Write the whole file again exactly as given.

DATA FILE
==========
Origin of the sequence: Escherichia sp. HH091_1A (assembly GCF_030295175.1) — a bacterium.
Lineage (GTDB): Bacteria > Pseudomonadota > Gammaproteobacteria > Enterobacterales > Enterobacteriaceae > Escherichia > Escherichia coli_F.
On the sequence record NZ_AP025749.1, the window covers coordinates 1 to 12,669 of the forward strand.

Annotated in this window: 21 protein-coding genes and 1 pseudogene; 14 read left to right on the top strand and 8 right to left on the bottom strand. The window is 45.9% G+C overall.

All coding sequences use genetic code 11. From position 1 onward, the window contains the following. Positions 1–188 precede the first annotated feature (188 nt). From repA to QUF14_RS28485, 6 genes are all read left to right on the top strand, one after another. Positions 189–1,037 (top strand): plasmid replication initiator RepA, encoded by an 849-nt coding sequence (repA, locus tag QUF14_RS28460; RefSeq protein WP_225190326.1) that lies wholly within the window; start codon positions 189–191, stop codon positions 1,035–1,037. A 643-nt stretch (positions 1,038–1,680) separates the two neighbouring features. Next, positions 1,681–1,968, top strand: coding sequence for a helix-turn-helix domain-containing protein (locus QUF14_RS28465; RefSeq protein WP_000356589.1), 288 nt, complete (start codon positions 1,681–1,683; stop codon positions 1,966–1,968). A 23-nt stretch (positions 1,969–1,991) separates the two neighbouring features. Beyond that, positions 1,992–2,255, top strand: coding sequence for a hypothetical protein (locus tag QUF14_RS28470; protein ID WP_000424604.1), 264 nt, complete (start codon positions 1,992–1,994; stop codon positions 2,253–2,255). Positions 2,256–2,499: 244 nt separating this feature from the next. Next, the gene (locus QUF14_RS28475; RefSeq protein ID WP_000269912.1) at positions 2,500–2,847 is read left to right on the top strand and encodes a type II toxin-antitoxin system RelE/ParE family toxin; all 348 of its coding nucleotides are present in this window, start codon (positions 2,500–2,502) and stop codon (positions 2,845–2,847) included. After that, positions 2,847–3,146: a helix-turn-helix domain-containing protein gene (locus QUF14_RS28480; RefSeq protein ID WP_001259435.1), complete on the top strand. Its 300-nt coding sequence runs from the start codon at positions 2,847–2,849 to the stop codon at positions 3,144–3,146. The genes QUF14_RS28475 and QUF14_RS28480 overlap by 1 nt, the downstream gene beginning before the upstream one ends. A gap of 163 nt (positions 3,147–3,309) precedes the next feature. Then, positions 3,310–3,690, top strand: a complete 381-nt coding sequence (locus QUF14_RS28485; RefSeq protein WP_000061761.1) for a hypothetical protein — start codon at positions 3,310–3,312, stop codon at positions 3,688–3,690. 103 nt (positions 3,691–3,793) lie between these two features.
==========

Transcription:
Origin of the sequence: Escherichia sp. HH091_1A (assembly GCF_030295175.1) — a bacterium.
Lineage (GTDB): Bacteria > Pseudomonadota > Gammaproteobacteria > Enterobacterales > Enterobacteriaceae > Escherichia > Escherichia coli_F.
On the sequence record NZ_AP025749.1, the window covers coordinates 1 to 12,669 of the forward strand.

Annotated in this window: 21 protein-coding genes and 1 pseudogene; 14 read left to right on the top strand and 8 right to left on the bottom strand. The window is 45.9% G+C overall.

All coding sequences use genetic code 11. From position 1 onward, the window contains the following. Positions 1–188 precede the first annotated feature (188 nt). From repA to QUF14_RS28485, 6 genes are all read left to right on the top strand, one after another. Positions 189–1,037 (top strand): plasmid replication initiator RepA, encoded by an 849-nt coding sequence (repA, locus tag QUF14_RS28460; RefSeq protein WP_225190326.1) that lies wholly within the window; start codon positions 189–191, stop codon positions 1,035–1,037. A 643-nt stretch (positions 1,038–1,680) separates the two neighbouring features. Next, positions 1,681–1,968, top strand: coding sequence for a helix-turn-helix domain-containing protein (locus QUF14_RS28465; RefSeq protein WP_000356589.1), 288 nt, complete (start codon positions 1,681–1,683; stop codon positions 1,966–1,968). A 23-nt stretch (positions 1,969–1,991) separates the two neighbouring features. Beyond that, positions 1,992–2,255, top strand: coding sequence for a hypothetical protein (locus tag QUF14_RS28470; protein ID WP_000424604.1), 264 nt, complete (start codon positions 1,992–1,994; stop codon positions 2,253–2,255). Positions 2,256–2,499: 244 nt separating this feature from the next. Next, the gene (locus QUF14_RS28475; RefSeq protein ID WP_000269912.1) at positions 2,500–2,847 is read left to right on the top strand and encodes a type II toxin-antitoxin system RelE/ParE family toxin; all 348 of its coding nucleotides are present in this window, start codon (positions 2,500–2,502) and stop codon (positions 2,845–2,847) included. After that, positions 2,847–3,146: a helix-turn-helix domain-containing protein gene (locus QUF14_RS28480; RefSeq protein ID WP_001259435.1), complete on the top strand. Its 300-nt coding sequence runs from the start codon at positions 2,847–2,849 to the stop codon at positions 3,144–3,146. The genes QUF14_RS28475 and QUF14_RS28480 overlap by 1 nt, the downstream gene beginning before the upstream one ends. A gap of 163 nt (positions 3,147–3,309) precedes the next feature. Then, positions 3,310–3,690, top strand: a complete 381-nt coding sequence (locus QUF14_RS28485; RefSeq protein WP_000061761.1) for a hypothetical protein — start codon at positions 3,310–3,312, stop codon at positions 3,688–3,690. 103 nt (positions 3,691–3,793) lie between these two features.